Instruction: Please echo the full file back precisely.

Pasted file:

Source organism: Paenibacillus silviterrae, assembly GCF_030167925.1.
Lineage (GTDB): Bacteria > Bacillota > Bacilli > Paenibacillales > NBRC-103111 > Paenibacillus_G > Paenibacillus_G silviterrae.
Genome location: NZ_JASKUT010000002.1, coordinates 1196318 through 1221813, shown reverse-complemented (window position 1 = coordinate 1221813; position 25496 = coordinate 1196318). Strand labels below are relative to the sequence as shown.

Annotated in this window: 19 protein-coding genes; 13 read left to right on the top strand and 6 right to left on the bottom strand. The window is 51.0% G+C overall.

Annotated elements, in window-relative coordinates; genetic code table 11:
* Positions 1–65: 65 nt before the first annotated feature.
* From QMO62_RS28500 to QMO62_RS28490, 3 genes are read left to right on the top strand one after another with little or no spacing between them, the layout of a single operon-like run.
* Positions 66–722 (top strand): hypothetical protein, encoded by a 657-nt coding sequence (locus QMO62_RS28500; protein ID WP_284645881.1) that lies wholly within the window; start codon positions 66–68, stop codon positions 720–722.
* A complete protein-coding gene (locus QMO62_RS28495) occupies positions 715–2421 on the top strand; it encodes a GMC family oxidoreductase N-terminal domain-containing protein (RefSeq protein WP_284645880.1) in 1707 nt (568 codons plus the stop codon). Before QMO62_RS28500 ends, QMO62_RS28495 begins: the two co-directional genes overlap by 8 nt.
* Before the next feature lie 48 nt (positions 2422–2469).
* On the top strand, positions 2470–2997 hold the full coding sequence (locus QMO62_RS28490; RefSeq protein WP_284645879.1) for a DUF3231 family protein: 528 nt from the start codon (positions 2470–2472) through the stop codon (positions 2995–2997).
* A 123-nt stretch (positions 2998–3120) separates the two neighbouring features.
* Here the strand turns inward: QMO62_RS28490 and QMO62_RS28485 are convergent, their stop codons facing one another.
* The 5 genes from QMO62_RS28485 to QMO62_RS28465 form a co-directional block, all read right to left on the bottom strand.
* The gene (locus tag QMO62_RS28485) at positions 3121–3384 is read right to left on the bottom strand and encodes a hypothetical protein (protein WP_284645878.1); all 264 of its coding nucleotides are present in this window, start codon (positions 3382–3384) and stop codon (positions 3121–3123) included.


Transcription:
Source organism: Paenibacillus silviterrae, assembly GCF_030167925.1.
Lineage (GTDB): Bacteria > Bacillota > Bacilli > Paenibacillales > NBRC-103111 > Paenibacillus_G > Paenibacillus_G silviterrae.
Genome location: NZ_JASKUT010000002.1, coordinates 1196318 through 1221813, shown reverse-complemented (window position 1 = coordinate 1221813; position 25496 = coordinate 1196318). Strand labels below are relative to the sequence as shown.

Annotated in this window: 19 protein-coding genes; 13 read left to right on the top strand and 6 right to left on the bottom strand. The window is 51.0% G+C overall.

Annotated elements, in window-relative coordinates; genetic code table 11:
* Positions 1–65: 65 nt before the first annotated feature.
* From QMO62_RS28500 to QMO62_RS28490, 3 genes are read left to right on the top strand one after another with little or no spacing between them, the layout of a single operon-like run.
* Positions 66–722 (top strand): hypothetical protein, encoded by a 657-nt coding sequence (locus QMO62_RS28500; protein ID WP_284645881.1) that lies wholly within the window; start codon positions 66–68, stop codon positions 720–722.
* A complete protein-coding gene (locus QMO62_RS28495) occupies positions 715–2421 on the top strand; it encodes a GMC family oxidoreductase N-terminal domain-containing protein (RefSeq protein WP_284645880.1) in 1707 nt (568 codons plus the stop codon). Before QMO62_RS28500 ends, QMO62_RS28495 begins: the two co-directional genes overlap by 8 nt.
* Before the next feature lie 48 nt (positions 2422–2469).
* On the top strand, positions 2470–2997 hold the full coding sequence (locus QMO62_RS28490; RefSeq protein WP_284645879.1) for a DUF3231 family protein: 528 nt from the start codon (positions 2470–2472) through the stop codon (positions 2995–2997).
* A 123-nt stretch (positions 2998–3120) separates the two neighbouring features.
* Here the strand turns inward: QMO62_RS28490 and QMO62_RS28485 are convergent, their stop codons facing one another.
* The 5 genes from QMO62_RS28485 to QMO62_RS28465 form a co-directional block, all read right to left on the bottom strand.
* The gene (locus tag QMO62_RS28485) at positions 3121–3384 is read right to left on the bottom strand and encodes a hypothetical protein (protein WP_284645878.1); all 264 of its coding nucleotides are present in this window, start codon (positions 3382–3384) and stop codon (positions 3121–3123) included.